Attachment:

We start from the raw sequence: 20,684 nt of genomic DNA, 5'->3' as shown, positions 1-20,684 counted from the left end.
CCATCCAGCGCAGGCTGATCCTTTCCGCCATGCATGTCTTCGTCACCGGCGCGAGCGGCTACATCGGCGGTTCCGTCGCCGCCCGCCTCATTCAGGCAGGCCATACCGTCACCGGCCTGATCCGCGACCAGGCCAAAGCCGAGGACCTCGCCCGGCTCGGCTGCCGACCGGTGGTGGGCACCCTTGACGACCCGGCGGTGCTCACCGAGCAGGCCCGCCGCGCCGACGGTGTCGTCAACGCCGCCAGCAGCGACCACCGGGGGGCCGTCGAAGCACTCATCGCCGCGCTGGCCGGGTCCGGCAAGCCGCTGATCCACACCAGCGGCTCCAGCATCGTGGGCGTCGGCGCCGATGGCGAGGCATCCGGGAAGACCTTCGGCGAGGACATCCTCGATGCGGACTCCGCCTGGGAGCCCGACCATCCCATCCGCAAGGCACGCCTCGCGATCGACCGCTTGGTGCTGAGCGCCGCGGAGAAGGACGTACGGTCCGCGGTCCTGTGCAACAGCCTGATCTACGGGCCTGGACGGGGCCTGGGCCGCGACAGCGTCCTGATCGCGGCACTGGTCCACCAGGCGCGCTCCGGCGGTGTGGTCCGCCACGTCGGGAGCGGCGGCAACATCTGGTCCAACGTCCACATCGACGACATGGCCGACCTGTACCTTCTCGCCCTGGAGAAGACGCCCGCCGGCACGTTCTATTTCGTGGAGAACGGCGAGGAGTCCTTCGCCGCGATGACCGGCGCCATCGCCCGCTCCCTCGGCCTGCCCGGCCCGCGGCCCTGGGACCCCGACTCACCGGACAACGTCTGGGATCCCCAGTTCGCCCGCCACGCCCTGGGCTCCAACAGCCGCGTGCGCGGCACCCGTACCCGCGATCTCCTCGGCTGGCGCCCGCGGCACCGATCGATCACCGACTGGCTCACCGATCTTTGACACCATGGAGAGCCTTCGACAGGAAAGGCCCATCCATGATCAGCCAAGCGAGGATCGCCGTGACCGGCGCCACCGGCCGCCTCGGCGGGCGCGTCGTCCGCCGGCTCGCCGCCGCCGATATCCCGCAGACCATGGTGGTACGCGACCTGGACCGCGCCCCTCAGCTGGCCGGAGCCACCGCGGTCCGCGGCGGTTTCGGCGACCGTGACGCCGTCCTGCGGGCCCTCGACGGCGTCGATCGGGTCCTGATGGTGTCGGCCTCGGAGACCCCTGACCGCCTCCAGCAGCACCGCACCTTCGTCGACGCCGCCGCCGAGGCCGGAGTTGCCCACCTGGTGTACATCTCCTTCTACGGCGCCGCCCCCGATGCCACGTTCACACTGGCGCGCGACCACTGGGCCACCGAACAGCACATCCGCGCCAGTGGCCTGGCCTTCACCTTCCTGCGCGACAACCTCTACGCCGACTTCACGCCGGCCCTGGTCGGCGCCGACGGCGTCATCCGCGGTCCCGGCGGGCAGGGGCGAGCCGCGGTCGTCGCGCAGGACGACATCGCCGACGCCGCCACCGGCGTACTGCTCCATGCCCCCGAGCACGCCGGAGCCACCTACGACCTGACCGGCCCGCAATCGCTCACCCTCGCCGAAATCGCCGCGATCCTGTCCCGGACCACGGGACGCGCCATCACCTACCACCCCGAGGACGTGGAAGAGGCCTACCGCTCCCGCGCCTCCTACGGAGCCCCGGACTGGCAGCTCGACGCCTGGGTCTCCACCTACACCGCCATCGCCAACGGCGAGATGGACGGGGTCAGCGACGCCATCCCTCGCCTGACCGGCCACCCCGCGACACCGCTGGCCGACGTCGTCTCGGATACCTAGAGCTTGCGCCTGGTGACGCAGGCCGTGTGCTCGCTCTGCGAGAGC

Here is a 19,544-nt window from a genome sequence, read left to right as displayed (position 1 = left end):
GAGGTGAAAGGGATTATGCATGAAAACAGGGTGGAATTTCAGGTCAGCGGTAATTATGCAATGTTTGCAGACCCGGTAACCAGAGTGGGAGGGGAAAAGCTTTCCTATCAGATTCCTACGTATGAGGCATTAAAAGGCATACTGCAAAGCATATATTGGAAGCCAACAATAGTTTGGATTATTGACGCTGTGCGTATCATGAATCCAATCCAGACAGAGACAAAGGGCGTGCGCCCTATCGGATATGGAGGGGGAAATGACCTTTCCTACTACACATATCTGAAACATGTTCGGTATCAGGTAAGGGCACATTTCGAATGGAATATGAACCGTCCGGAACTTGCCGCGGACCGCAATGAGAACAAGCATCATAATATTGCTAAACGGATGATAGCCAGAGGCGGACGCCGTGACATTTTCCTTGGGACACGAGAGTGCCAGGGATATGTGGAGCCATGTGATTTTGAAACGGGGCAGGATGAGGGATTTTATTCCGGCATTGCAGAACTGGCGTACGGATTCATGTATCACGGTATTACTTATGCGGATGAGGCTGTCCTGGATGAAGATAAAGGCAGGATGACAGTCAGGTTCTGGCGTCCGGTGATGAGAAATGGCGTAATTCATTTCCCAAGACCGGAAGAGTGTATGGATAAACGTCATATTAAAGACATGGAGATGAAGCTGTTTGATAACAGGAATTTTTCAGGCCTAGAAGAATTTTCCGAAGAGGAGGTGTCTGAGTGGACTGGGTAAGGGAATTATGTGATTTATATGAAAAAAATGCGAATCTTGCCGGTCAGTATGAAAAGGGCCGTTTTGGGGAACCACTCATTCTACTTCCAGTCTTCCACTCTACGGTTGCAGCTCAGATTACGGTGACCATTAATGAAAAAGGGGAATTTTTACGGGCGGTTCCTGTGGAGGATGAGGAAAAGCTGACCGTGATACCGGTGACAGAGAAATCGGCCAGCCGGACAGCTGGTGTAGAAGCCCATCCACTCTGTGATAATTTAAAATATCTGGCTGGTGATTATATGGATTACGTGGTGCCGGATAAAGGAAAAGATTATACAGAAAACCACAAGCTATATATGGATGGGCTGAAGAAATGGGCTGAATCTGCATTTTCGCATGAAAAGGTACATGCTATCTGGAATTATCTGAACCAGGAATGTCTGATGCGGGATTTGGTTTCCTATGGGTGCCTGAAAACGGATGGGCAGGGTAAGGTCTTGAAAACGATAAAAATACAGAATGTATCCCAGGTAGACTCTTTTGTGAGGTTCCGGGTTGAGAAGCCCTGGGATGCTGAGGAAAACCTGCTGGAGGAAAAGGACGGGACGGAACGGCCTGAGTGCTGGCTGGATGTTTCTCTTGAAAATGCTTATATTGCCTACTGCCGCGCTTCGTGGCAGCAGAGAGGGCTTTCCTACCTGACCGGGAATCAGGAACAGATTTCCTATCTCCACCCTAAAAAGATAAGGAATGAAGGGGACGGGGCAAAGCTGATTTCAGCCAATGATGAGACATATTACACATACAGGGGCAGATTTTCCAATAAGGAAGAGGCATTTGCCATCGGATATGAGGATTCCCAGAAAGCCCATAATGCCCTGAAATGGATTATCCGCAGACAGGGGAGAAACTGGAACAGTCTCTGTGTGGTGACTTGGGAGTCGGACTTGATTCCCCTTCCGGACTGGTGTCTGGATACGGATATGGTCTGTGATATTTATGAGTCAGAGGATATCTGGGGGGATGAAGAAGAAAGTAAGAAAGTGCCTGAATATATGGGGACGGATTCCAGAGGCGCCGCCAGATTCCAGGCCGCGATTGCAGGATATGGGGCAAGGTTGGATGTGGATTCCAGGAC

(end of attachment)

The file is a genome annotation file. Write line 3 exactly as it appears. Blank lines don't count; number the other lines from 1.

Here is a 19,544-nt window from a genome sequence, read left to right as displayed (position 1 = left end):